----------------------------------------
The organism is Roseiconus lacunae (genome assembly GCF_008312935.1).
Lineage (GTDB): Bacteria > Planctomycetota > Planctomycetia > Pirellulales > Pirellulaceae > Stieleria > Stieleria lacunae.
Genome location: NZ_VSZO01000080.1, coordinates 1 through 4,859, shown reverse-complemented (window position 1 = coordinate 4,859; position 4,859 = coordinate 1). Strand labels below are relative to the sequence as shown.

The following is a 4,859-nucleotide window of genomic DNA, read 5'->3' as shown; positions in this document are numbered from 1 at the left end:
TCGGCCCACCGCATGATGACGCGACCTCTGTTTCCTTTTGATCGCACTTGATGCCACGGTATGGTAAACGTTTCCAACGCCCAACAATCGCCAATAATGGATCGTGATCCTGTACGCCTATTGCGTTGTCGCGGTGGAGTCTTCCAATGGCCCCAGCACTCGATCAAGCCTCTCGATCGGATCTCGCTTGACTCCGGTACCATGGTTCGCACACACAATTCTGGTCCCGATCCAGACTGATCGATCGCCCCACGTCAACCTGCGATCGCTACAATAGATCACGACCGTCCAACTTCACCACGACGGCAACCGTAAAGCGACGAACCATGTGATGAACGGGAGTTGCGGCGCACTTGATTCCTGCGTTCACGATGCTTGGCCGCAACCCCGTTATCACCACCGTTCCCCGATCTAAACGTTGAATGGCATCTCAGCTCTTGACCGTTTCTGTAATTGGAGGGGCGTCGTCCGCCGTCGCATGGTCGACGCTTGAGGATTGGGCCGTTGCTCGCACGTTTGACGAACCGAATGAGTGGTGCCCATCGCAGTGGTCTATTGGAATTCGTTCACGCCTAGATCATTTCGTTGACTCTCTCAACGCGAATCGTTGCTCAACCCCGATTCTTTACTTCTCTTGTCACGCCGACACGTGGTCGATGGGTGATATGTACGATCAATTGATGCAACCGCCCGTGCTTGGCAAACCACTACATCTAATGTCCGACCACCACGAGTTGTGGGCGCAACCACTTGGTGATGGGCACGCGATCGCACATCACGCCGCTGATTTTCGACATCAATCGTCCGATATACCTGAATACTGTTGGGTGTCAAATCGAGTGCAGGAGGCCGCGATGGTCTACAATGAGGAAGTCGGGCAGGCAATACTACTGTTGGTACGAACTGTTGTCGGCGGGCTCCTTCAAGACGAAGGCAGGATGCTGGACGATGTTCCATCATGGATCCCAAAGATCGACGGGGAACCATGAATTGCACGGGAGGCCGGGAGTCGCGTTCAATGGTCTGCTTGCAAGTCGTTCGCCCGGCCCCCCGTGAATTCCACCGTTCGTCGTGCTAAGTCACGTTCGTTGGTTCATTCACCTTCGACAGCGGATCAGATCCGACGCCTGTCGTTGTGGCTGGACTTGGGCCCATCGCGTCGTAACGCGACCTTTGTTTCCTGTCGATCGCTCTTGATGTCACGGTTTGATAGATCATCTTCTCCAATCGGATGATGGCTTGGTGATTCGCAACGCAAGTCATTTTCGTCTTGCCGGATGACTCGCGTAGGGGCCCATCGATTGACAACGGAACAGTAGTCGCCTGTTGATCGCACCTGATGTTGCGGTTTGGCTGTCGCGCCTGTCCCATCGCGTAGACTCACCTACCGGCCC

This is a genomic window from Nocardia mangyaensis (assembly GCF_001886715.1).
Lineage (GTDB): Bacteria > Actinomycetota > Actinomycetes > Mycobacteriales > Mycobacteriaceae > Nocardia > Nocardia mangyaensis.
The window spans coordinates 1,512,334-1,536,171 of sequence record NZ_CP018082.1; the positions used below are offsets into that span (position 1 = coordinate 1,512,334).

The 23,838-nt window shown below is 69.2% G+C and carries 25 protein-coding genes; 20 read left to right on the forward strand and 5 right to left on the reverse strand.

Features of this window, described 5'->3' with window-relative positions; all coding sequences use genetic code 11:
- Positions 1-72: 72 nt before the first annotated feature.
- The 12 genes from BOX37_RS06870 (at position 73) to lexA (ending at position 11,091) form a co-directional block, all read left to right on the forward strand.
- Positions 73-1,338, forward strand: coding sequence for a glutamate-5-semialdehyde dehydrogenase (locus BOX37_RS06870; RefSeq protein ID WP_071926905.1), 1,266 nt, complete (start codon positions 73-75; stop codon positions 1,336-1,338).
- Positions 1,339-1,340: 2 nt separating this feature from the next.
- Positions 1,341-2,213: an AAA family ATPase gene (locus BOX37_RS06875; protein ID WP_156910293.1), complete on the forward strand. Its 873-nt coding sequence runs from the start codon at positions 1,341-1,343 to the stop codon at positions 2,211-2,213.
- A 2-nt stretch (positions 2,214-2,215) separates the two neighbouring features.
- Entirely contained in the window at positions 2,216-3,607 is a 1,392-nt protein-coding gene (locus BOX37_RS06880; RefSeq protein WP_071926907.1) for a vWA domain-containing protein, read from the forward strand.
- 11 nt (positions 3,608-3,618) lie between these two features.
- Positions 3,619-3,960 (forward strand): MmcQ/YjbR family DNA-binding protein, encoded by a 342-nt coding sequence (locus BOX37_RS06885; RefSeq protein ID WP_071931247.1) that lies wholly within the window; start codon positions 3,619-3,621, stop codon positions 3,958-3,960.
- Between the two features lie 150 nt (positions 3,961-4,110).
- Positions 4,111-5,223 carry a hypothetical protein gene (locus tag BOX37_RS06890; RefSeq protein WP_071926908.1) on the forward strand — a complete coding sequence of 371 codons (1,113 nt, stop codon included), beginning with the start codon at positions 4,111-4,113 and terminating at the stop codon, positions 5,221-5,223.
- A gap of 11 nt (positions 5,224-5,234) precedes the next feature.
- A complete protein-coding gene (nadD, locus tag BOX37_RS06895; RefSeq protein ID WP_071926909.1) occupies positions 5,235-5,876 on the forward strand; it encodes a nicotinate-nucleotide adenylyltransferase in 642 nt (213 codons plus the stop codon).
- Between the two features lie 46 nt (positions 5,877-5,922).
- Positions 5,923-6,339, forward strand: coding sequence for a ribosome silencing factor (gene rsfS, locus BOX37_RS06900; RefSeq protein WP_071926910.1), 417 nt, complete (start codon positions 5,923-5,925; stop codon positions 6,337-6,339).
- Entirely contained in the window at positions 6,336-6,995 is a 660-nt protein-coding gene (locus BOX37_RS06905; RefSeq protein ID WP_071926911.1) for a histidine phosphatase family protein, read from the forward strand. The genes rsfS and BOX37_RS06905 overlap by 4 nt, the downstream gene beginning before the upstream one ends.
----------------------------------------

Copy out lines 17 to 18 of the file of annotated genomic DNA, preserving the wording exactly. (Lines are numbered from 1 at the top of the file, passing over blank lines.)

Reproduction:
- Entirely contained in the window at positions 2,216-3,607 is a 1,392-nt protein-coding gene (locus BOX37_RS06880; RefSeq protein WP_071926907.1) for a vWA domain-containing protein, read from the forward strand.
- 11 nt (positions 3,608-3,618) lie between these two features.